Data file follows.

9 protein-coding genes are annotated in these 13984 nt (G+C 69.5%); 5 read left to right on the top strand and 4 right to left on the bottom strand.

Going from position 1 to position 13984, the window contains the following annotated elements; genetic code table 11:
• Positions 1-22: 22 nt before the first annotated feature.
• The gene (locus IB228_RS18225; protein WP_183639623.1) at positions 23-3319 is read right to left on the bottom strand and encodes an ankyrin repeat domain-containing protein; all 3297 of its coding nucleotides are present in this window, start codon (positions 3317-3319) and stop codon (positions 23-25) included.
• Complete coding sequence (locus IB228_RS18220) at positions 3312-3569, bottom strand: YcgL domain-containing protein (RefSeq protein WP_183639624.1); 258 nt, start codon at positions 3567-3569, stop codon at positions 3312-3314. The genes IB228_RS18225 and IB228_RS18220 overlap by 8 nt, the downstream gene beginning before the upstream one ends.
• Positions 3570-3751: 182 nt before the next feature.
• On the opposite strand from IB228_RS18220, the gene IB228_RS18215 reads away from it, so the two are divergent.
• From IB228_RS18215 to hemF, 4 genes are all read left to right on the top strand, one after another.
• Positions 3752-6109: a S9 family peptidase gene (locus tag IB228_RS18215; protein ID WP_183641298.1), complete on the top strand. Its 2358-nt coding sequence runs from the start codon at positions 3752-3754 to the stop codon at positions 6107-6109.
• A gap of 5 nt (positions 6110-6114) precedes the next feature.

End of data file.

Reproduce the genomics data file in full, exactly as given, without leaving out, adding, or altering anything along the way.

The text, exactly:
9 protein-coding genes are annotated in these 13984 nt (G+C 69.5%); 5 read left to right on the top strand and 4 right to left on the bottom strand.

Going from position 1 to position 13984, the window contains the following annotated elements; genetic code table 11:
• Positions 1-22: 22 nt before the first annotated feature.
• The gene (locus IB228_RS18225; protein WP_183639623.1) at positions 23-3319 is read right to left on the bottom strand and encodes an ankyrin repeat domain-containing protein; all 3297 of its coding nucleotides are present in this window, start codon (positions 3317-3319) and stop codon (positions 23-25) included.
• Complete coding sequence (locus IB228_RS18220) at positions 3312-3569, bottom strand: YcgL domain-containing protein (RefSeq protein WP_183639624.1); 258 nt, start codon at positions 3567-3569, stop codon at positions 3312-3314. The genes IB228_RS18225 and IB228_RS18220 overlap by 8 nt, the downstream gene beginning before the upstream one ends.
• Positions 3570-3751: 182 nt before the next feature.
• On the opposite strand from IB228_RS18220, the gene IB228_RS18215 reads away from it, so the two are divergent.
• From IB228_RS18215 to hemF, 4 genes are all read left to right on the top strand, one after another.
• Positions 3752-6109: a S9 family peptidase gene (locus tag IB228_RS18215; protein ID WP_183641298.1), complete on the top strand. Its 2358-nt coding sequence runs from the start codon at positions 3752-3754 to the stop codon at positions 6107-6109.
• A gap of 5 nt (positions 6110-6114) precedes the next feature.